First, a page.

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DEBT Box is asking a federal judge to deny the Security and Exchange Commission’s recent motion to dismiss its case against the cryptocurrency project. The company argued that the federal agency is attempting to cover up gross “misconduct.” 

The SEC last month, in response to sanctions threats after alleged violations, asked the court to dismiss the case without prejudice. If granted, that would leave the door open for the agency to refile charges against the defendants down the line. 

Read more: DEBT Box defendants say SEC’s deception impacted personal, business endeavors

After suing Digital Licensing Inc., which operates under the name DEBT Box, in August 2023, SEC attorneys were granted a temporary restraining order (TRO) against defendants after making what judge Robert Shelby later described as “misleading” statements to the court. 

When threatened with sanctions by the court, the SEC conceded “that its attorneys should have been more forthcoming with the Court,” but maintained that “sanctions are not appropriate or necessary to address those issues.” The agency suggested the only reprimand from the court be to grant its motion to dismiss without prejudice. 

“The SEC wants to exit this action under its own terms while retaining the option to re-file another  enforcement action against the DEBT Box Defendants and other defendants at some undetermined  time in the future, and perhaps in a different forum — as if nothing happened in this case,” DEBT Box attorneys wrote in their opposition motion filed Wednesday.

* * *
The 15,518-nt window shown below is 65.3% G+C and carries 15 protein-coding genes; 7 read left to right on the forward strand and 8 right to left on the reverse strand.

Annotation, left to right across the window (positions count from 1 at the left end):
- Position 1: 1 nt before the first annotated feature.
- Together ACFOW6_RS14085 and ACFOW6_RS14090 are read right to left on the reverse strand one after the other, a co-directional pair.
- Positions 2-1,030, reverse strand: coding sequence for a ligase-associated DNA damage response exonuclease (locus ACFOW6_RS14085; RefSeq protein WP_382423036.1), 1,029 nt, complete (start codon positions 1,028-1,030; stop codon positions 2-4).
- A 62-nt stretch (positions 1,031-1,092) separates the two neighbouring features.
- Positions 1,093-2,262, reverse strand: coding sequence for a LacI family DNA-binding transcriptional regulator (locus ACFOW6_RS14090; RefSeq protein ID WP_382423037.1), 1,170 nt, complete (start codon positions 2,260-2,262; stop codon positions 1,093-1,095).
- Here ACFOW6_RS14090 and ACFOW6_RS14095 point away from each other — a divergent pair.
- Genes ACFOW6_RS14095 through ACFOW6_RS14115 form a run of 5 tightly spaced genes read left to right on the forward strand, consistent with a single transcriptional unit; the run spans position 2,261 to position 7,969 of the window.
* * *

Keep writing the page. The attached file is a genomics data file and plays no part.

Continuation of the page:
Defendants say the TRO, which was granted in August and later renewed several times, shut down DEBT Box. The company’s representatives alleged that this resulted in a “complete disruption” for around 300,000 users in more than 130 countries. DEBT Box’s native token crashed more than 56%, defendants added. 

Read more: A federal judge says SEC lawyers lied to freeze a crypto company’s assets

Defendants Jason Anderson, Jacob Anderson, Schad Brannon and Roydon Nelson, collectively known as the “DEBT Council” have been identified as the sole controllers of the platform by the SEC. They found their personal and business assets frozen by the restraining order, leading to issues such as being unable to pay employees and the cancellation of loans. Additionally, credit card companies and banks refused to work with them, as stated by the defendants in a filing dated Jan. 12th.

“Still, the SEC wants a double standard — it wants to be treated differently before federal courts than those that it regulates or attempts to regulate,” the defense team wrote in Wednesday’s filing. “When an individual or entity is suspected of making materially false and misleading statements in the securities market, the SEC brings charges under the anti-fraud provisions of the federal securities laws and seeks the heaviest  monetary and non-monetary sanctions that it believes it can obtain in court.”

Defendants are also asking the judge to keep a March 7 hearing on the books, which the SEC had previously asked the court to cancel.

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